Takeshi Miike's SUKIYAKI WESTERN DJANGO pretty much makes Simon's day (punk)...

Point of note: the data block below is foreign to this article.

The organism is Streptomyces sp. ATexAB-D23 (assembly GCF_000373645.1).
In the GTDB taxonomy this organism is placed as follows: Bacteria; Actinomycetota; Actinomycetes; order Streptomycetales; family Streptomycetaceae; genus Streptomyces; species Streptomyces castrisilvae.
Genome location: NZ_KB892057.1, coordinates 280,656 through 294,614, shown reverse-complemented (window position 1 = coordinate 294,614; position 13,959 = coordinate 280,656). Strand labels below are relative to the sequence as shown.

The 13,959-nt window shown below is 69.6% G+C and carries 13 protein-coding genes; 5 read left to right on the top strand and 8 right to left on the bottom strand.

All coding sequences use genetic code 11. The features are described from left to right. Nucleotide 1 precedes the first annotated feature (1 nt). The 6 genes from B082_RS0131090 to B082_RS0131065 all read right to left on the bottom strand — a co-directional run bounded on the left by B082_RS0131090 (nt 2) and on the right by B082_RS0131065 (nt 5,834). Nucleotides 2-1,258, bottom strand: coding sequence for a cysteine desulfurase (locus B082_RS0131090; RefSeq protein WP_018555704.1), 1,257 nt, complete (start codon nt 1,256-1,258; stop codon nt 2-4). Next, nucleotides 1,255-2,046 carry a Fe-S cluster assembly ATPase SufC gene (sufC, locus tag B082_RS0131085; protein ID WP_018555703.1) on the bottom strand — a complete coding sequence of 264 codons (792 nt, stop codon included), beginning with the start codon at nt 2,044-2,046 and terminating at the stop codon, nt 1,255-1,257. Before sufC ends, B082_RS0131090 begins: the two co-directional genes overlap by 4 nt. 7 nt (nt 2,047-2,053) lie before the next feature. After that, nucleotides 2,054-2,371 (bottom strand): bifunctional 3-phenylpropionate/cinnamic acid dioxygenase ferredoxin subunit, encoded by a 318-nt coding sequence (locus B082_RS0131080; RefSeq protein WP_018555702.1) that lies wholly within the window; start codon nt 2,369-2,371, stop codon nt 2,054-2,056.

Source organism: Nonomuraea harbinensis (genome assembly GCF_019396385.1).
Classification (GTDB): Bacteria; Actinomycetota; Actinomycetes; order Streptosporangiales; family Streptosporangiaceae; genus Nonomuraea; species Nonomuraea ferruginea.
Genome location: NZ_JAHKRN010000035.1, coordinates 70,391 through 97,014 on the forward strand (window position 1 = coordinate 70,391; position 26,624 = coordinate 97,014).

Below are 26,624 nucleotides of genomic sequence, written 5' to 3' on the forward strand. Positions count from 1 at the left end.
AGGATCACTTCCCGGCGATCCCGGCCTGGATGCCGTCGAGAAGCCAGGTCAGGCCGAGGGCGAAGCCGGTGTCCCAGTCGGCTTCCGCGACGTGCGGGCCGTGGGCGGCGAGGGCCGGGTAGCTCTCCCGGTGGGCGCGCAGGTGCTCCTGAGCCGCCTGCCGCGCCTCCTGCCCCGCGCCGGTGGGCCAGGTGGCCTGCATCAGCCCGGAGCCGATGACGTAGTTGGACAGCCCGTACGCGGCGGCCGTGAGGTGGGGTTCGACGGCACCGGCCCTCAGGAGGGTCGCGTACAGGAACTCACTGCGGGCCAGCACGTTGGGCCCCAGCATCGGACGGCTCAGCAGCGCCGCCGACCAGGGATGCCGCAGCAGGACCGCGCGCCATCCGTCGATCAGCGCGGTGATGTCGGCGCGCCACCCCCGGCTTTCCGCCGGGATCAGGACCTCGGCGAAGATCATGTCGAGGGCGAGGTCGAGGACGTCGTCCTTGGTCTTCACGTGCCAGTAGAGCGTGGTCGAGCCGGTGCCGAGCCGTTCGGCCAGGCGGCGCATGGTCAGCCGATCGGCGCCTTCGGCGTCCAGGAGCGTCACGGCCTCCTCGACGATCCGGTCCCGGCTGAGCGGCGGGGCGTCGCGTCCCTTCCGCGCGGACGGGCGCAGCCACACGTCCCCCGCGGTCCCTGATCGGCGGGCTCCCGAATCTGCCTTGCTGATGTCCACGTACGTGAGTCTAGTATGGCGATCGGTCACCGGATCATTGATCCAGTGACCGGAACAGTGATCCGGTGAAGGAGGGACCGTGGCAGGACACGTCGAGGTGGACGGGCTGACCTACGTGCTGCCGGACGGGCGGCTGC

What looks at first glance like an extraordinarily bizarre prospect- a sort of removed love-letter to the great Spaghetti Western seen through Eastern eyes (and the most surreal set of eyes going, at that)- turns out to be a bit of a wonder. In the same way that a side-show commands morbid fascination and a macabre delight, SUKIYAKI WESTERN DJANGO is car-crash cinema; a mixture of obviously poor choices that somehow turns out to be a cracking overall experience. It is not strictly appropriate to continually refer to SWD as homage to the Spaghetti Western considering the implications of that term- that of perfect cross-cultural amalgamation, when director Takeshi Miike creates a grotesque amalgam universe, set against a dream-scape backdrop which very obviously does not inhabit our reality. It is very self-consciously other. From the moment in the first sequence that we see Quentin Tarantino€™s Ringo in front of the obvious painted backdrops, we not only know that the setting is hyper-real, and super-sensory, we also know that Miike is very much in on the joke. But it isn€™t just that- Miike isn€™t necessarily paying homage, so much as standing back and smirking at the genre he supposedly pays tribute to. But for the sake of parity with other reviews, it seems prudent to continue using the familiar reference point. I will resist the temptation to use the phrase Noodle Western at all costs. The film€™s short-comings are easy to pin-point: first and foremost, the ill-measured tone swings from serious, pseudo-philosophical to downright slapstick in places, and the confusion is simply exacerbated by Miike€™s insistence upon using cartoon-like sound effects which are little more than embarrassing. We all know Takashi Miike is self-consciously uber-zany, just as Tarantino is the most self-conscious cinematic magpie in the business, but I wish the two would tone it down slightly. Secondly, and widely pointed out, is the near-disastrous decision to have his actors speak their lines in broken English- now I understand this as concept, emphasising the juxtaposition of East and West; an intertextual reference to the fact that the film owes a lot to A FISTFUL OF DOLLARS and DJANGO, which were themselves remakes of the seminal YOJIMBO: but there€™s a line between clever cinematic device and almost-fatal decision when accents are as impenetrable as on show here. Even despite the obviousness of the joke and the invitation to have fun with it- the nonsense of thick Japanese accents giving birth to sprawling American clichés- most memorably when the phrase €œwhistling Dixie€ finds its way into the dialogue- is undermined by the sheer level of difficulty in understanding. The need to add subtitles somewhat sullies the intended effect- and I kept getting the nagging impression that this might be what it would be like if someone dropped a Jack Rabbit Slims into the middle of rural Japan. In all honesty, though, it is a bit of a blessing that little of the dialogue is clear, as the script is the third bad choice of the film, again exhibiting a bewildered, somewhat absurd mood that flits between seriousness, balls-out self-conscious spoofery and traditional comedy. The homage to the spaghetti western universe is obvious- although again it slightly misses the target- stitching a pastiche of recognisable one-liner clichés that revel in their tongue-in-cheek silliness. But the delicious absurdity is undone by Miike€™s unfortunate self-indulgence, meaning what should have been a film with an air of sentimentality and meaningful profundity, that also indulged his evident €œzany€ side, comes across a little like those painful, tasteless work-mates everyone has who shouts €œI€™m mad, me€ after every cider-fuelled bout of €œhilarity€. It€™s difficult to choose which head to put on to watch SWD, when the director is as schizophrenic as Miike obviously revels in being here. Next up, is the consideration of characterisation and development: something that Miike seems to have decided wasn€™t particularly necessary in Sukiyaki Western Django, even despite the importance of strong central characters in those films he references. It€™s impossible to imagine A FISTFUL OF DOLLARS without Clint Eastwood€™s scowling man with no name, or the eponymous stranger in DJANGO, but in SWD, Hideaki Ito€™s Gunman is too two-dimensional; a frivolous caricature that is frustrating to say the least, given that such a lead should occupy superhuman status. The very nature of the character demands an intense conviction to it, to establish the difference between him and everyone else, and reinforce his status as an outsider, but also crucially, the character we most empathise with. What also doesn€™t help is the untraditional bias towards the villains, usually spineless and €œyeller€, who are far more active, and even charismatic- particularly Yoshitsune (Yusuke Iseya) the leader of the white Genji clan- than the genre usually allows. But, I did say the film was a wonder, so there are obviously a lot of good redeeming points. Firstly, SWD will obviously be ambrosia for any fan of the cult that is Takeshi Miike, featuring that same weird humour, surreal kinetic action, and sexual cues (though with less ferocity as in past films) that litter his works. It is still immensely enjoyable to watch a film that is so inherently a reflection of its director, so much an insight into Miike€™s persona that it is as much about him as it is about his subjects. Rather than being just a film by Miike, SUKIYAKI WESTERN DJANGO is a film of Miike- in the same way that Manhattan is unavoidably Allen, VERTIGO ineffably Hitchcock and KILL BILL innately Tarantino. And as such, there is the inevitable battle centre-piece, which is done so predictably well (but of course!) that it does not need mentioning, beyond the brief fact that it is joyful, breathless and uber-violent: a delicious morsel of typical Miike. Aesthetically, the film is just wonderful, wonderful porn- naturally- which I hungrily devoured; the bewildering beauty borne of the first dream-like sequence featuring Tarantino€™s Ringo and blossoming through to the end. Plot deficiencies, script problems and whatever other short-falls you care to list become almost secondary concerns in the face of such artistry. Colour, predictably plays an important part, and every colourful scene looks as though it were hand-painted by nearly blind Monks - particularly in the white versus red theme of the warring factions. It all just looks so beautiful that the film can be excused even the worst indiscretions. It would seem that SWD is an exercise in triumphant production, everything from the costume design to the casting of bit€“part characters and extras deserves proper, unadulterated accolades. Everything combines to make the film look irresistible- a fantastic dreamscape full of snarling grotesque cowboys, who manage in flashes to capture both to haggard essence of the spaghetti western hero, as well as the adolescent hyper-kinetic swagger of BATTLE ROYALE. Of course, someone is bound to say that, despite its obvious aesthetic beauty, SWD is rather an empty spectacle (and indeed Will Sloan of Inside Toronto has done just that) and certainly Miike does make it difficult to become totally involved in the film- the preferential treatment of aesthetics over substance, and the painfully two-dimensional characters exacerbating the problem. What we are left with is a viewing experience which is more about voyeurism and about self-conscious ironic detachment than good old fashioned cinematic enjoyment. Also, apart from the unfortunate problem with the difficulty in understanding, the grotesque pastiche of East and West is perfectly observed, from the delightful inclusion of Nevada as the town€™s name, to the disparity between the Western external architecture of the town, and the obviously Oriental design of the interiors. But beyond being a simple parodied grotesque, SUKIYAKI WESTERN DJANGO is invested in a wider concern, adhering to the ideal that cross-cultural pollination is the essence of cinema. Cinema is inherently transnational, the product of a society composite of innumerate cultural components- and SWD is the personification of such an ideal. Oh, and one more thing. Whoever told Quentin Tarantino that he should act (even if he is returning Miike€™s favour from HOSTEL) should retract the statement- apart from his cameos in PULP FICTION, and the diner scene in RESERVOIR DOGS, the man€™s appearances list like Stan Lee€™s painful cameos. The madness must cease. So, who is it for? I'd suggest SWD as the perfect way for any film lover unfamiliar with Miike€™s work to get an easy introduction- although Id hesitate to suggest it is anything like his best (it€™s far too Miike-Lite for a good proportion of his die-hard fans). And even despite the differences between this and his other works, those fans will still hungrily watch it- and they€™d be encouraged to enjoy the sublime aesthetics of it all- as if ignorance were an option in this case. SWD is not for everyone- it certainly isn€™t going to entice a TRUE GRIT fan particularly, but the parody/pastiche aspects are done with just enough humility (if you can ignore the self-indulgence and the smirking) to please those among us who still secretly yearn for an old-fashioned Western dust-up every now and then.